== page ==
There is nothing especially spectacular about the playing of Huei-Shang Hu, the pianist from the People's Republic of China who made her Washington debut yesterday, inaugurating a week of free lunch-time piano music at the World Bank auditorium.

Huge sonorities are not her forte. In fact, the left hand seems almost more decisive than the right. Time and again, she was making leaps to the bottom of the keyboard -- mostly on single notes -- that were impressively on the beat and that darted right at the listener with their tonal resolve. This was especially true in the roughest work on the program, Schumann's daunting Second Piano Sonata -- a composition that may not be the world's most polished, but is a work of the kind that shows what impassioned, extravagant romanticism is all about.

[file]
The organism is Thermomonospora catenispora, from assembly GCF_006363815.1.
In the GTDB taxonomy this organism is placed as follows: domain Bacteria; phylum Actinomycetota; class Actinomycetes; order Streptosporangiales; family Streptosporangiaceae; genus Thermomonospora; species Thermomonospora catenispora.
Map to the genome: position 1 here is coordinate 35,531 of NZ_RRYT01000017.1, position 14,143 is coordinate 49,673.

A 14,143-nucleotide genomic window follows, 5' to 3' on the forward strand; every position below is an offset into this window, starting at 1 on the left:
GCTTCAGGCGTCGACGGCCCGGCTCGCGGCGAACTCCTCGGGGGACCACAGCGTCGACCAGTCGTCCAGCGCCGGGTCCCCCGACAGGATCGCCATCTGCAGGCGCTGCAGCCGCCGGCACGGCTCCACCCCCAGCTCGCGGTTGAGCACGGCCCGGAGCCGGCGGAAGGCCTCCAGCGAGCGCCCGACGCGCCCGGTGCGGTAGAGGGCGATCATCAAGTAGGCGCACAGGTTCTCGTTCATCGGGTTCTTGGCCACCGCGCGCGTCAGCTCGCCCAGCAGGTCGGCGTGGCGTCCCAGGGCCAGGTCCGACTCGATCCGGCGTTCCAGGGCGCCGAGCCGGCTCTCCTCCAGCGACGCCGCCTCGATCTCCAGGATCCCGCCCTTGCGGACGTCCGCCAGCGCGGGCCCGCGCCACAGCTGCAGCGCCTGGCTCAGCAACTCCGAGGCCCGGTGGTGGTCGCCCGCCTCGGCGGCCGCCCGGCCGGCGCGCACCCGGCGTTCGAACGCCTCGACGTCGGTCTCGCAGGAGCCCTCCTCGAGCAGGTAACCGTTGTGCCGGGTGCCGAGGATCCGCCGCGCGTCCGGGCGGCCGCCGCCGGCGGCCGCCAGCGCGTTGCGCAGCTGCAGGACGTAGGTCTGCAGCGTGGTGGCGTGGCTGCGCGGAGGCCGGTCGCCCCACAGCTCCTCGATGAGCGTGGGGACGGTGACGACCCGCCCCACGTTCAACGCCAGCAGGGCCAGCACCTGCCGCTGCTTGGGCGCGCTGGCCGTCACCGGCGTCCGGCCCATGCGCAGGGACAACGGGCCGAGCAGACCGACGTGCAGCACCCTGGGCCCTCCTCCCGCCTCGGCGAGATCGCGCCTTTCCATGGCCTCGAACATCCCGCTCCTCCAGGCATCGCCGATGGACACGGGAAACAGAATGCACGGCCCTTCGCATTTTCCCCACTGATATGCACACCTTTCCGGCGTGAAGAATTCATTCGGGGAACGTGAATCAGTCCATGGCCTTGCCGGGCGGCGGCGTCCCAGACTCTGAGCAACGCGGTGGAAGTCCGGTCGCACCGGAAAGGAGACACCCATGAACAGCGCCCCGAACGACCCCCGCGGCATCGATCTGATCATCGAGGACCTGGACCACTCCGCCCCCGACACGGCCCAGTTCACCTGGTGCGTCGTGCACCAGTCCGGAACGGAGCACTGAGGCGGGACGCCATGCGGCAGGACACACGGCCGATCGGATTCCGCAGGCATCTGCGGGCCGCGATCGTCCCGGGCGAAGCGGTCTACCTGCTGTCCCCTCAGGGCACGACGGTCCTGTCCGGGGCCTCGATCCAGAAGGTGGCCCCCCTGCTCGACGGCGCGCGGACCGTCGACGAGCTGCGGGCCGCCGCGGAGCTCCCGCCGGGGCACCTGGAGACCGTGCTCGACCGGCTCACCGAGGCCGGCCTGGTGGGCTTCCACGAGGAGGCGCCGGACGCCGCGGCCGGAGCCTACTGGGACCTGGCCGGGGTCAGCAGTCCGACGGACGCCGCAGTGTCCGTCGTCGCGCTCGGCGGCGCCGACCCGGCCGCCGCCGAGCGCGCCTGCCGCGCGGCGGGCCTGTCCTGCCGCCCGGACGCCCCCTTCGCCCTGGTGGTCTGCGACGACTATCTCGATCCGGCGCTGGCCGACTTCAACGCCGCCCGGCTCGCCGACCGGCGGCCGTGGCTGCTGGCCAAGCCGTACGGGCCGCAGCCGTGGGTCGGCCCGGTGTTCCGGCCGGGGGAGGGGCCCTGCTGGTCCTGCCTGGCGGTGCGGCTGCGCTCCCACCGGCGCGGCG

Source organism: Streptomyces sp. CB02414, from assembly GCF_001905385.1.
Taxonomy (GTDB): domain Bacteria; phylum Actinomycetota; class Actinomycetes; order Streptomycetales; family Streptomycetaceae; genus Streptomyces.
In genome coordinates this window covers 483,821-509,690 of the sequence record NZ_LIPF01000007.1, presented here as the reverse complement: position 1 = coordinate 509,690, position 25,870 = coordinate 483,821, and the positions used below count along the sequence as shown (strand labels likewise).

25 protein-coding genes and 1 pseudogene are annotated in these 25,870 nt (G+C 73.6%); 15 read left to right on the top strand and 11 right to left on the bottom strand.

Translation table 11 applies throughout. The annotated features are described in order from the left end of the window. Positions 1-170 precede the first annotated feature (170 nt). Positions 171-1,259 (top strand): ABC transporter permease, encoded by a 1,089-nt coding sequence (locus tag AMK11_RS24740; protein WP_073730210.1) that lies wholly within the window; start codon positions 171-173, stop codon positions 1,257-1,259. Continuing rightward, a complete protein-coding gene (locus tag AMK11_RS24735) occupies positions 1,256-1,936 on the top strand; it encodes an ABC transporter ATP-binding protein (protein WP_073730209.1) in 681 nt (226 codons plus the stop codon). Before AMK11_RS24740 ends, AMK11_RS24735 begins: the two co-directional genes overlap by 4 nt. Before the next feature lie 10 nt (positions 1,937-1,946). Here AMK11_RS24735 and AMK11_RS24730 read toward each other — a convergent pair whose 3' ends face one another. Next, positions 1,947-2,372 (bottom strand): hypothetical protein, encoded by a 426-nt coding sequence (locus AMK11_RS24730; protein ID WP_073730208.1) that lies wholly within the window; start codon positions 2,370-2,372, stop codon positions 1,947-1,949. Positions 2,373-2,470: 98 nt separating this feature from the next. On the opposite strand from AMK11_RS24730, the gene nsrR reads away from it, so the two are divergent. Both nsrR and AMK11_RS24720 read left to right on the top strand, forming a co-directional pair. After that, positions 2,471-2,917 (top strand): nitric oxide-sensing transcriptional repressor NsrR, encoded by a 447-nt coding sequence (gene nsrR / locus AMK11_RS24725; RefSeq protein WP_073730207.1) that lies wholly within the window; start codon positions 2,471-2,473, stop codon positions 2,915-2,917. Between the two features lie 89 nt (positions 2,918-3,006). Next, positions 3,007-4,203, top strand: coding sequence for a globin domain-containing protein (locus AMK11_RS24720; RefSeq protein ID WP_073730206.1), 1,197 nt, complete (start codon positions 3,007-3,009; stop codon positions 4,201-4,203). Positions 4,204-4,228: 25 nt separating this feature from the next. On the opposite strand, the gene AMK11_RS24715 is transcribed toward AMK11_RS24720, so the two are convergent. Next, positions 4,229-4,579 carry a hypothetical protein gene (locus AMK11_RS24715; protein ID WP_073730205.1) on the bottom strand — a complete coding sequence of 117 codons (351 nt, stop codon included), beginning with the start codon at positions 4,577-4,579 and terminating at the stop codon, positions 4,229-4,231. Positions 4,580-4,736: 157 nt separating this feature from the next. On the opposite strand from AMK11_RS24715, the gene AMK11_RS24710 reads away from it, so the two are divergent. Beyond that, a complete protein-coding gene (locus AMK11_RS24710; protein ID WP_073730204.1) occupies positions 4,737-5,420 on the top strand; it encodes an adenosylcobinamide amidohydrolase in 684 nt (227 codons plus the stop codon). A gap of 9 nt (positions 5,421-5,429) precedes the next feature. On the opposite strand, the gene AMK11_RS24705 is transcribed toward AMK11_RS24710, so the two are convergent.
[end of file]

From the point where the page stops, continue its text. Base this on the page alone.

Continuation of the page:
If the sound of Huei-Shang Hu's right hand does not shake the rafters, it nonetheless expresses considerable finesse. In three little Scarlatti sonatas -- three of the most familiar -- her articulation and observance of dynamic scale were very nice.

That same delicacy with the right hand paid off in the austere, unforced lyricism of the 1973 nocturne of the American composer Robert Helps.

A work called "The Reign of the Phoenix" by the Chinese composer Wang Jian-Zhong was less compelling.

Today in the series, which is at 1 p.m. daily, the soloist will be the Iranian pianist Golnoush Kaleghi.